What is an Interest Only Mortgage?
This type of mortgage allows the borrower to pay back any interest on the amount they have borrowed, however the capital (actual amount borrowed) remains outstanding. This means that although the interest only monthly payments are lower than their counterpart repayment mortgages, you will need to ensure you source another way of paying off the capital at the end of the agreed mortgage term.
These mortgages are ideal for buy to let investors, or residential property owners who like to take risks and would prefer to invest their money in Stocks and Shares, ISAs, Endowment Policies, Investment Bonds or the like. They can also be used to help individuals that have been hard hit by the current economic downturn, and need to save a little extra each month from their outgoings.
Due to the recent recession, mortgage market crisis and subsequent liquidity restrictions between banks, the majority of lenders no longer offer residential interest only mortgages any more. Those that still do now impose either very restrictive qualifying criteria or reduced loan to values.
Interest only mortgages have always been seen as a high risk strategy. This is because if you are unable to repay the loan at the end of the term for one reason or another, you would have to sell your home to repay the debt, this could mean you have to downsize to a smaller property if you have enough equity after the sale, or in a worst case scenario, you could potentially become homeless.
You should also be aware there is a greater chance of negative equity by selecting an interest only mortgage.
Why use a Broker for Interest Only Mortgages?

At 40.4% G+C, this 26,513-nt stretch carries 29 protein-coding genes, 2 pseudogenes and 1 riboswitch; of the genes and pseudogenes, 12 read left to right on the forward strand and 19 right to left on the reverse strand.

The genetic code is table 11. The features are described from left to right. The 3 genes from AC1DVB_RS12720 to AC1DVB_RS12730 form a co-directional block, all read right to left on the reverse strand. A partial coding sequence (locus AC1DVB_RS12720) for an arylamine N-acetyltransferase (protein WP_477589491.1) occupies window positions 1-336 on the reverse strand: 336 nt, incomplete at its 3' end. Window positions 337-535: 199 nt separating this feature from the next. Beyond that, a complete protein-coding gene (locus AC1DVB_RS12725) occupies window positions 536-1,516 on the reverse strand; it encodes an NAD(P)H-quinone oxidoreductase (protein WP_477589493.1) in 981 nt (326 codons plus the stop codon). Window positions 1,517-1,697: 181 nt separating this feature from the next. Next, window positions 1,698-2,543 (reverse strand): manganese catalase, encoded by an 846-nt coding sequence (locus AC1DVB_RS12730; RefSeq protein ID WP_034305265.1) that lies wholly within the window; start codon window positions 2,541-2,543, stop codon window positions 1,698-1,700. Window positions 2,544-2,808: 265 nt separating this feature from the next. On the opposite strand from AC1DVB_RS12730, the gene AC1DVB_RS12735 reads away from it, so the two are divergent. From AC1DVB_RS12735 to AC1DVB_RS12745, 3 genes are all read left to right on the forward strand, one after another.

There are a number of advantages and disadvantages to this type of mortgage:
- Monthly payments are cheaper for interest only mortgages meaning you are less likely to fall in arrears to the lender
- If you take out an interest only mortgage, you can switch to a repayment mortgage when your financial situation allows for it
- If the interest only mortgage is for a buy to let property, there may be tax relief benefits
- Any additional money that you pay off each month, over and above your monthly payment, is put straight towards paying off the capital
- If property value increases to higher than the original loan amount, you will get a tax-free lump sum if you sell the property
- These can be used for short term relief from paying a repayment mortgage, to help through difficult financial times.
- You do not pay back any capital on an interest only mortgage, so the mortgage debt will never reduce over the mortgage term
- If your property value depreciates, you could end up in negative equity if you originally took out a high loan to value mortgage
- The original amount you borrowed will still need to be paid back
- Most lenders now ask for proof that you have a repayment vehicle in place to pay off the full loan amount
- It is becoming increasingly difficult to attain this type of mortgage on a residential property and the deposit required will need to be much larger at the outset
- If your investments do not provide you with sufficient windfall, you will need to find the difference from somewhere else to pay off your debt
- You won’t own your property at the end of the mortgage term, until you pay off the full capital owed
For the aforementioned reasons, it is therefore essential to speak to someone who can advise you on the most appropriate solution to suit your individual needs. Our mortgage brokers at JF Financial Associates are on hand to do just that! With years of experience behind them, there is no one in a better position to provide you with the right advice, allowing you to make an informed decision.
If you want to know more about Interest Only Mortgages, drop us a line on 0345 508 8588. You have nothing to lose and everything to gain.
JF Financial Associates will never sell you something you don’t want. We offer honest advice on what you need.
PLEASE NOTE – Think carefully before securing other debts against your home. Your home may be repossessed if you do not keep up repayments on your mortgage.
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